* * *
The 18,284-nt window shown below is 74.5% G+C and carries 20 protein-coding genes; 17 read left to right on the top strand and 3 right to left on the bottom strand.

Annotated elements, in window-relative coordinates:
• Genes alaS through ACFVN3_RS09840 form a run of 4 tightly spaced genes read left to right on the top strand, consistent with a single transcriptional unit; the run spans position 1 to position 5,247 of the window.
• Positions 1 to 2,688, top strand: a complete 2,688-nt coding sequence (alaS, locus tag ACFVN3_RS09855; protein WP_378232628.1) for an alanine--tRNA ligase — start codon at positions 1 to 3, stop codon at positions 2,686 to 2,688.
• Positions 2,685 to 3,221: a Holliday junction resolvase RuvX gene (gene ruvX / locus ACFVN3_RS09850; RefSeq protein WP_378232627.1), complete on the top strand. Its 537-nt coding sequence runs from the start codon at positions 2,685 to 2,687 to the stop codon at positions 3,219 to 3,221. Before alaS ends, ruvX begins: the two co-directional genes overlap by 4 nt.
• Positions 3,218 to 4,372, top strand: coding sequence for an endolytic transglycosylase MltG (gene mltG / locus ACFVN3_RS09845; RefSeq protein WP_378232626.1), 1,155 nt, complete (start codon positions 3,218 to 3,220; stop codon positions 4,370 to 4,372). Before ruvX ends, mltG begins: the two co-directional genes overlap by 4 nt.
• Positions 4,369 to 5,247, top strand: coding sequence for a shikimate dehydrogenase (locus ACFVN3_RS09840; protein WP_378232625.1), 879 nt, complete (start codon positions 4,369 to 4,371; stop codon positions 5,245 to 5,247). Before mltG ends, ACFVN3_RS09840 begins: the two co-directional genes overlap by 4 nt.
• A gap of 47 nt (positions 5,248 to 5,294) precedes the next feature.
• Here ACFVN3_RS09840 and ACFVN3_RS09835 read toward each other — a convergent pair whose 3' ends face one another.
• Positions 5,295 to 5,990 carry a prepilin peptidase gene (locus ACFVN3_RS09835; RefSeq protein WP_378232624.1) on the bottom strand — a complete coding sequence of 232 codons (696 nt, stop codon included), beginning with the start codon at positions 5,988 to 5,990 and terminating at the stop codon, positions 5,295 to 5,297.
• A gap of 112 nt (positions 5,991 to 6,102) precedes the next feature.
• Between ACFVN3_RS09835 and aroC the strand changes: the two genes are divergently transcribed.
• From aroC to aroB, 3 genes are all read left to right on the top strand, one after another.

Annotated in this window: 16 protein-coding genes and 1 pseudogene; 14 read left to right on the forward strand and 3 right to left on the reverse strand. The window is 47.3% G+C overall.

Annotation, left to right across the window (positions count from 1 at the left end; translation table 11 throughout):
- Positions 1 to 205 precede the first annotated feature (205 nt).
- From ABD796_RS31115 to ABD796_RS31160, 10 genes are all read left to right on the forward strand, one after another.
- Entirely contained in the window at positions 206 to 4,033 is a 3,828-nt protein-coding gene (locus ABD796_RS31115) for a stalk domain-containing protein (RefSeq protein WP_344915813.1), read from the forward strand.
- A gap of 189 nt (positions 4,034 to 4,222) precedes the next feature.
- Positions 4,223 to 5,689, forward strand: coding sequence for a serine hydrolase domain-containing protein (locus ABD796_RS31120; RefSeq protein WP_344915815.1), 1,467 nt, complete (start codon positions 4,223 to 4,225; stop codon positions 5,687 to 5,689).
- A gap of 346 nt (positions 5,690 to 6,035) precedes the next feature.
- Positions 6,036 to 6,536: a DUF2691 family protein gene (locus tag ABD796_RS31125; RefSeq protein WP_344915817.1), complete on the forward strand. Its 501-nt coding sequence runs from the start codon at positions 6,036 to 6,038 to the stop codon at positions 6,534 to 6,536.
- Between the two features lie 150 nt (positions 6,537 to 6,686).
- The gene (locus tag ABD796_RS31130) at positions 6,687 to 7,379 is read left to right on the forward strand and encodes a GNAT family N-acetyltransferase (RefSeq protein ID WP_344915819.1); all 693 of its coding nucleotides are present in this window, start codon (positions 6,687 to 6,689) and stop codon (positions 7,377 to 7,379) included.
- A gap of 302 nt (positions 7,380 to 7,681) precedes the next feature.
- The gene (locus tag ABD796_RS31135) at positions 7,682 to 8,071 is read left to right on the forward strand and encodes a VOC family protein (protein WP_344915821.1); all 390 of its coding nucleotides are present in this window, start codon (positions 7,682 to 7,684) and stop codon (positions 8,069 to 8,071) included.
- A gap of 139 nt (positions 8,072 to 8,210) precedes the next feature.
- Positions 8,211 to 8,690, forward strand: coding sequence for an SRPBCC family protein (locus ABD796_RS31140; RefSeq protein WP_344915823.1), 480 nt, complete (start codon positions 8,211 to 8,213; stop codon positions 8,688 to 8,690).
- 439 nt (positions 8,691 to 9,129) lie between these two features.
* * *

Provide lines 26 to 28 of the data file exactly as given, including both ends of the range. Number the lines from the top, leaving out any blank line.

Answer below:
- The gene (locus tag ABD796_RS31135) at positions 7,682 to 8,071 is read left to right on the forward strand and encodes a VOC family protein (protein WP_344915821.1); all 390 of its coding nucleotides are present in this window, start codon (positions 7,682 to 7,684) and stop codon (positions 8,069 to 8,071) included.
- A gap of 139 nt (positions 8,072 to 8,210) precedes the next feature.
- Positions 8,211 to 8,690, forward strand: coding sequence for an SRPBCC family protein (locus ABD796_RS31140; RefSeq protein WP_344915823.1), 480 nt, complete (start codon positions 8,211 to 8,213; stop codon positions 8,688 to 8,690).